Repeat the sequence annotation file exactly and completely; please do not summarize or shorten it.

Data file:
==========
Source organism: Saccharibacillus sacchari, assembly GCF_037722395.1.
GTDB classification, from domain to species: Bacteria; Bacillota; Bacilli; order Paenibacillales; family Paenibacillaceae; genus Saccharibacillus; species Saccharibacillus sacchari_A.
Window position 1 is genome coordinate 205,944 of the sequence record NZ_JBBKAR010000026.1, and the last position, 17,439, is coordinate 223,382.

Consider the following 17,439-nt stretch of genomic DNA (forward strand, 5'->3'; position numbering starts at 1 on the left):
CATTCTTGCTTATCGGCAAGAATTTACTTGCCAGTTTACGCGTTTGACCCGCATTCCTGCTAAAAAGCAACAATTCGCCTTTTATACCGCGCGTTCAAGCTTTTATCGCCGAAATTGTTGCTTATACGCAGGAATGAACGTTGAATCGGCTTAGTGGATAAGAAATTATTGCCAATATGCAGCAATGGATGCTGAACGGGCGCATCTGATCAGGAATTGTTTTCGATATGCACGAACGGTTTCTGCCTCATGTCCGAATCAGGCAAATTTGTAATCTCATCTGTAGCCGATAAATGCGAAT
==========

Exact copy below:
Source organism: Saccharibacillus sacchari, assembly GCF_037722395.1.
GTDB classification, from domain to species: Bacteria; Bacillota; Bacilli; order Paenibacillales; family Paenibacillaceae; genus Saccharibacillus; species Saccharibacillus sacchari_A.
Window position 1 is genome coordinate 205,944 of the sequence record NZ_JBBKAR010000026.1, and the last position, 17,439, is coordinate 223,382.

Consider the following 17,439-nt stretch of genomic DNA (forward strand, 5'->3'; position numbering starts at 1 on the left):
CATTCTTGCTTATCGGCAAGAATTTACTTGCCAGTTTACGCGTTTGACCCGCATTCCTGCTAAAAAGCAACAATTCGCCTTTTATACCGCGCGTTCAAGCTTTTATCGCCGAAATTGTTGCTTATACGCAGGAATGAACGTTGAATCGGCTTAGTGGATAAGAAATTATTGCCAATATGCAGCAATGGATGCTGAACGGGCGCATCTGATCAGGAATTGTTTTCGATATGCACGAACGGTTTCTGCCTCATGTCCGAATCAGGCAAATTTGTAATCTCATCTGTAGCCGATAAATGCGAAT